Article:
3. Other business expense reimbursements: research expenses incurred by a student or non-employee postdoc may be reimbursed as University business expenses if a faculty member or another authorized Harvard employee determines that the expenses are in direct support of University research or scholarship and therefore constitute a legitimate Harvard business expense. This often arises in the context of “institutional allowances” or “trainee-related expenses” on sponsored awards. 

    1. Direct support: Characterizing an expense as direct support requires a business judgment by the faculty member or another University employee that the particular expense is appropriate to reimburse because it is anticipated that payment of the expense assists in advancing University research or scholarship. 

    2. Characteristics of expenses in direct support of University research or scholarship:

      1. The expense is appropriate to charge to a faculty member’s grant funds or to other departmental research funds; or

      2. Expenses are incurred in the course of activity where the purpose and original intent is for the University to obtain useful results from the project/research; or

      3. Expenses are incurred in the course of activity where results or research will be used by the University; or

      4. Expenses are incurred in the course of activities that advance research or scholarship supported by a Harvard department or being undertaken by a PI.

    3. Examples of expenses in direct support of University research or scholarship:

      1. A graduate student uses a portion of the institutional allowance on her grant on gene sequencing services related to her research.  This research is in direct support of her faculty mentor’s research project.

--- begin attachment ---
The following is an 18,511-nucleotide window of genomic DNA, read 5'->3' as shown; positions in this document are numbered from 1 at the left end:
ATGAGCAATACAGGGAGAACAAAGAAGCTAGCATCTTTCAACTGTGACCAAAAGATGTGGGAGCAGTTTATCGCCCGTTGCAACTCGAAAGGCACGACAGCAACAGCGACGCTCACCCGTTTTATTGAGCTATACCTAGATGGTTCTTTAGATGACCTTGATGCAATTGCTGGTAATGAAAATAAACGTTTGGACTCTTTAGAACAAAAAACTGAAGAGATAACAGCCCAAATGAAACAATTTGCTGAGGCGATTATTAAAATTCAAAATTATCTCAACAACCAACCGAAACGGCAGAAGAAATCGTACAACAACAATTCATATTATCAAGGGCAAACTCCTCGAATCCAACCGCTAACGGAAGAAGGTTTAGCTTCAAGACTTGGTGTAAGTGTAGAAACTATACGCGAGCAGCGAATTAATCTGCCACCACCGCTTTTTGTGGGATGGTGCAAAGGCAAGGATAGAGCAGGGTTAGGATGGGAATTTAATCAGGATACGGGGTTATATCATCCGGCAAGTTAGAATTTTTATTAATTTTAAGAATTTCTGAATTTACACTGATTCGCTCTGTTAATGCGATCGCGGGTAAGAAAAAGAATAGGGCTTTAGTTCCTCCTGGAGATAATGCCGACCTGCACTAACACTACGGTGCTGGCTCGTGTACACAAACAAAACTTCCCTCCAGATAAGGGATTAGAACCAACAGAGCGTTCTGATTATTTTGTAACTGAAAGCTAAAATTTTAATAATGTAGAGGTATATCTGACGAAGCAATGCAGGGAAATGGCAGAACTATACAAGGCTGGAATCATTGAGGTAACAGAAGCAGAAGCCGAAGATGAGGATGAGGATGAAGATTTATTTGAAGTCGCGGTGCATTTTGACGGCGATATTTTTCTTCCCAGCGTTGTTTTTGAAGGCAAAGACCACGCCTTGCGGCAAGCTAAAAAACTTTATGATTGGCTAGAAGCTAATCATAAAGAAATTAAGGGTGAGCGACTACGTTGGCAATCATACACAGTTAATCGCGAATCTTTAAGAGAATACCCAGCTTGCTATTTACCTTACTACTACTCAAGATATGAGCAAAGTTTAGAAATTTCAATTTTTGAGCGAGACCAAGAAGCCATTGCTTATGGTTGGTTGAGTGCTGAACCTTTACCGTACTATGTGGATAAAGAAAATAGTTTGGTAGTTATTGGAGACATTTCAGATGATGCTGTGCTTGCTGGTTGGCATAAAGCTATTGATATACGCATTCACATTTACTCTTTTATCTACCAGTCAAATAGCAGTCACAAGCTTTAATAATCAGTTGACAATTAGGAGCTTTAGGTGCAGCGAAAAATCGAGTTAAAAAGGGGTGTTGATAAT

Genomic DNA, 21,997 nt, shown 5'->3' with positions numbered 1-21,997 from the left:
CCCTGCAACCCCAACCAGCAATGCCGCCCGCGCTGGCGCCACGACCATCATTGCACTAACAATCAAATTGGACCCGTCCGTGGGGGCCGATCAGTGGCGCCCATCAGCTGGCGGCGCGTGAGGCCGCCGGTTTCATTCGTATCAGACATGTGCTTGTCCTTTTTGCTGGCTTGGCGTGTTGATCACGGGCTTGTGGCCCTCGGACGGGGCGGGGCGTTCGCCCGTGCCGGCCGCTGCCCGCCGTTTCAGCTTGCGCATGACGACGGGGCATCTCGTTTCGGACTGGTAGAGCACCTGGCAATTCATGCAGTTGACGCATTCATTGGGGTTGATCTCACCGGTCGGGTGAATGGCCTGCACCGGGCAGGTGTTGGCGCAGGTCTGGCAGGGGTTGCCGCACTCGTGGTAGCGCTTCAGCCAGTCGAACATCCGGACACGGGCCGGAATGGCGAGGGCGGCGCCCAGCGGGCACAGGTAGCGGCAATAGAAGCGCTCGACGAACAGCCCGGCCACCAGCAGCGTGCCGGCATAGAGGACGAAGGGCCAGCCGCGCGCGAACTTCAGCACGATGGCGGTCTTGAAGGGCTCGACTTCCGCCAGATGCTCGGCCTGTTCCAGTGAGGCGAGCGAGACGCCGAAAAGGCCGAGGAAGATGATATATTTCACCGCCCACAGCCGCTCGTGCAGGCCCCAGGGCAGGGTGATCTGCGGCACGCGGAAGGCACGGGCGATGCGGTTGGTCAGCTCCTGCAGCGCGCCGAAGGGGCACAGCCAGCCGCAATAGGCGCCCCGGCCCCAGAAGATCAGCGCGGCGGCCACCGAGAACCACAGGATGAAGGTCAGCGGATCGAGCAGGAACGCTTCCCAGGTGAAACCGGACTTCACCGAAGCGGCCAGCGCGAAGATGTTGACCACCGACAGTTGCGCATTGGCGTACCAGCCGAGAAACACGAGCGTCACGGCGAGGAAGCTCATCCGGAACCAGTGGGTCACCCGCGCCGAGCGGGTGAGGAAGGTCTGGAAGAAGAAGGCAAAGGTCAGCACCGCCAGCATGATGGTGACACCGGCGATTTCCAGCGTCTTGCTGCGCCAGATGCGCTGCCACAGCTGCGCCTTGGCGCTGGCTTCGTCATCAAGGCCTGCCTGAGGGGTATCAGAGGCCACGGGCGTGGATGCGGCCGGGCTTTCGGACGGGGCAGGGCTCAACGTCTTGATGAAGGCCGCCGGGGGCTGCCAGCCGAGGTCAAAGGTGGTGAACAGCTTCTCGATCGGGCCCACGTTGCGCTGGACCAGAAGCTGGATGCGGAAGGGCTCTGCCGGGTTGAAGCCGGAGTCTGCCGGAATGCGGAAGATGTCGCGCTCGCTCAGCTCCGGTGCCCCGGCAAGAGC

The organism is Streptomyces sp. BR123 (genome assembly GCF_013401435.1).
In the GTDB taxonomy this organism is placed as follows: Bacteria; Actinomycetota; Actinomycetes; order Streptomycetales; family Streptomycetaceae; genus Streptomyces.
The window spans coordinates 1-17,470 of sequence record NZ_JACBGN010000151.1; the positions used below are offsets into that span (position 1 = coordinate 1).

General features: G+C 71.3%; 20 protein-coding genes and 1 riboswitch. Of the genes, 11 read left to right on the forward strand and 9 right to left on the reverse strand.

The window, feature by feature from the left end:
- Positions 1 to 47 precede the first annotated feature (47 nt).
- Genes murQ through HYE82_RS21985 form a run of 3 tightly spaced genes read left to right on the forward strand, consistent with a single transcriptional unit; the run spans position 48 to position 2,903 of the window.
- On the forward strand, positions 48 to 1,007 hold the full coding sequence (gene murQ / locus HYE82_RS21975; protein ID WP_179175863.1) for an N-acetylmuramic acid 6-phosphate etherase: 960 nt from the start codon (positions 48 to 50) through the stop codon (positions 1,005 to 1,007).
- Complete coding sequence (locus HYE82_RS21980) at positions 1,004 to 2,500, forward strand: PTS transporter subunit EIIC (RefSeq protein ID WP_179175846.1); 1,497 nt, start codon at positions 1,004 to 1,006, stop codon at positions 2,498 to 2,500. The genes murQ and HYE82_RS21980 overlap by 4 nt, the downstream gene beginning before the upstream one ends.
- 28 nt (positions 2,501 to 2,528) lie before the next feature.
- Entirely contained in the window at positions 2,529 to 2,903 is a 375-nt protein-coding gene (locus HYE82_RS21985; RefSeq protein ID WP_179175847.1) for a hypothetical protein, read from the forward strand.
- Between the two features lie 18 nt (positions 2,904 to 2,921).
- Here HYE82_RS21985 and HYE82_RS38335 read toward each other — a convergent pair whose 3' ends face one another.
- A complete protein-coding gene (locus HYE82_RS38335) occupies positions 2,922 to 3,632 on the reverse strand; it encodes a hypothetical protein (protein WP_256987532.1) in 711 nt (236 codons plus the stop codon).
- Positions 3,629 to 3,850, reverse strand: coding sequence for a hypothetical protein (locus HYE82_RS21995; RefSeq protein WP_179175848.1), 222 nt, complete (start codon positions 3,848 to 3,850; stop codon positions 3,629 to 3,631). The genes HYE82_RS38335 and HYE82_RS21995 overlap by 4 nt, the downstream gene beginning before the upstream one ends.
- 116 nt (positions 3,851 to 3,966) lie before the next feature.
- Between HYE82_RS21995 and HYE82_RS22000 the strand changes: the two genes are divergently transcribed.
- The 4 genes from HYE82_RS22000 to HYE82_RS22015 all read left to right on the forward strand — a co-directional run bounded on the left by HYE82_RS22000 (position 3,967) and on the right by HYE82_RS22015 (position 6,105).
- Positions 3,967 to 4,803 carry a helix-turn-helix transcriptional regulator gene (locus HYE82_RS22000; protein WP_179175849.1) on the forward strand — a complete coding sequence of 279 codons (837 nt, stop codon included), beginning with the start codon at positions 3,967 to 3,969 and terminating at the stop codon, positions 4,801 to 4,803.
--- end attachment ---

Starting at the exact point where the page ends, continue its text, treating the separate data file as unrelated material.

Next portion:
2. A student incurs travel expenses while traveling to California to present at a conference, where the student’s and mentor’s names are published (poster, website, brochure) as a presenter/contributor at the conference.

      3. A postdoc incurs travel expenses while traveling to New York to attend a conference and is expected to gain scholarly information to be shared with Harvard colleagues.

      4. A student incurs travel and other research expenses while traveling to Brazil to perform research, which happens to be the topic of her dissertation. The student's research is expected to yield information important to a Harvard PI’s research project.

      5. A postdoc incurs research expenses while conducting experiments in a field of study supported by a Harvard department.

    4. Documentation and approval: as with all University business expense reimbursements, a Harvard employee must determine that the expenses constitute a legitimate Harvard business expense; and pre-authorization is strongly encouraged. Faculty approval of the Nonemployee Reimbursement Request is also encouraged; however, other Harvard employees who can themselves attest to the appropriateness of the reimbursement are acceptable signatories. Departments may wish to use the optional Student/Non-employee Postdoc Expense Certification form attached as Appendix B.  Examples of required documentation:

      1. Attending a conference, field site, or off-campus laboratory to perform services for Harvard: along with appropriate receipts, the department should submit to Travel & Reimbursement a business purpose certifying that the attendance is to officially represent Harvard or to gain information directly related to University research which will be relayed to others within the University.  Example: “E. Farrell attending AMA conference on behalf of Johnson Lab, New York, 12/14/2014.” 

      2. Speaking/presenting a paper, poster, or serving on a panel on Harvard’s behalf: along with appropriate receipts, the department should send to Travel & Reimbursement a business purpose indicating that the traveler is a speaker/ presenter. Example: “J. Smith presenting on behalf of Professor Jones at 2014 APA conference, Chicago 9/28/2014.” 

    5. Computer equipment, software, and other supplies: